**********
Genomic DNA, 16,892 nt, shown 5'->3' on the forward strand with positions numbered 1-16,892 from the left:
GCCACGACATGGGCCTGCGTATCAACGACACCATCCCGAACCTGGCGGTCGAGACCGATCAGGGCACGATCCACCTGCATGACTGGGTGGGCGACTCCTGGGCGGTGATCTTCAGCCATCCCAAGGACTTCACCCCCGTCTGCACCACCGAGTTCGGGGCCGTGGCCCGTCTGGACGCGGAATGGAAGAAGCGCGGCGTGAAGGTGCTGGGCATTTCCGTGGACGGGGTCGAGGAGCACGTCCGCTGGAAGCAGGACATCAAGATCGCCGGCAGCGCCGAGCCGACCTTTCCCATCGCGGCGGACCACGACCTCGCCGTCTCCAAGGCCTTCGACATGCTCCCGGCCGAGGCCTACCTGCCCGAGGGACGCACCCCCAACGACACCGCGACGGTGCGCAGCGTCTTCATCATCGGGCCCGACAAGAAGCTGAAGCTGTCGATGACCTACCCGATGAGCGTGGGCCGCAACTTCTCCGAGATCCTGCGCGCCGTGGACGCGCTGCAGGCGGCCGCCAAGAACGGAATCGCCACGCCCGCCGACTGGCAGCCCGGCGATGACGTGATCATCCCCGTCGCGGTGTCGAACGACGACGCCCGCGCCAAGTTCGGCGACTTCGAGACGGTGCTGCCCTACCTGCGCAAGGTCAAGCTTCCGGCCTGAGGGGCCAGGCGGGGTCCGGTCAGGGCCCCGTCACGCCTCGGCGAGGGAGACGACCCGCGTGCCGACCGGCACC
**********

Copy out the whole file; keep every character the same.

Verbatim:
Genomic DNA, 16,892 nt, shown 5'->3' on the forward strand with positions numbered 1-16,892 from the left:
GCCACGACATGGGCCTGCGTATCAACGACACCATCCCGAACCTGGCGGTCGAGACCGATCAGGGCACGATCCACCTGCATGACTGGGTGGGCGACTCCTGGGCGGTGATCTTCAGCCATCCCAAGGACTTCACCCCCGTCTGCACCACCGAGTTCGGGGCCGTGGCCCGTCTGGACGCGGAATGGAAGAAGCGCGGCGTGAAGGTGCTGGGCATTTCCGTGGACGGGGTCGAGGAGCACGTCCGCTGGAAGCAGGACATCAAGATCGCCGGCAGCGCCGAGCCGACCTTTCCCATCGCGGCGGACCACGACCTCGCCGTCTCCAAGGCCTTCGACATGCTCCCGGCCGAGGCCTACCTGCCCGAGGGACGCACCCCCAACGACACCGCGACGGTGCGCAGCGTCTTCATCATCGGGCCCGACAAGAAGCTGAAGCTGTCGATGACCTACCCGATGAGCGTGGGCCGCAACTTCTCCGAGATCCTGCGCGCCGTGGACGCGCTGCAGGCGGCCGCCAAGAACGGAATCGCCACGCCCGCCGACTGGCAGCCCGGCGATGACGTGATCATCCCCGTCGCGGTGTCGAACGACGACGCCCGCGCCAAGTTCGGCGACTTCGAGACGGTGCTGCCCTACCTGCGCAAGGTCAAGCTTCCGGCCTGAGGGGCCAGGCGGGGTCCGGTCAGGGCCCCGTCACGCCTCGGCGAGGGAGACGACCCGCGTGCCGACCGGCACC